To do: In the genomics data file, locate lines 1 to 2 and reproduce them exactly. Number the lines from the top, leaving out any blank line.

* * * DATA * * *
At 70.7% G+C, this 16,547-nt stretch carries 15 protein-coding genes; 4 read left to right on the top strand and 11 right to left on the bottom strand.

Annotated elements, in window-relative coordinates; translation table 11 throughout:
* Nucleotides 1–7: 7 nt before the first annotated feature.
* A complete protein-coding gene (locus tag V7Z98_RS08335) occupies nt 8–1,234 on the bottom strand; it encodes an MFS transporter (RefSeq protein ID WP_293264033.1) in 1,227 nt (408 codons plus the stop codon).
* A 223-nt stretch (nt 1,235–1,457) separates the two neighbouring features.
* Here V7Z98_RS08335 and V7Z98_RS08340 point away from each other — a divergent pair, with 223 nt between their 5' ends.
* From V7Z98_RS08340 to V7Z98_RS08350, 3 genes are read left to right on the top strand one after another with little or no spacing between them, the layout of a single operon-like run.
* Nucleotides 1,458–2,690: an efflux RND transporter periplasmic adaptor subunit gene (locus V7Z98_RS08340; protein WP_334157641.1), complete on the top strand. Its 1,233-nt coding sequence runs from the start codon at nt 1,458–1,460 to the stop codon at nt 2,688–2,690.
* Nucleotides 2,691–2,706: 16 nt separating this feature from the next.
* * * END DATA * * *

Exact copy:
At 70.7% G+C, this 16,547-nt stretch carries 15 protein-coding genes; 4 read left to right on the top strand and 11 right to left on the bottom strand.

Annotated elements, in window-relative coordinates; translation table 11 throughout: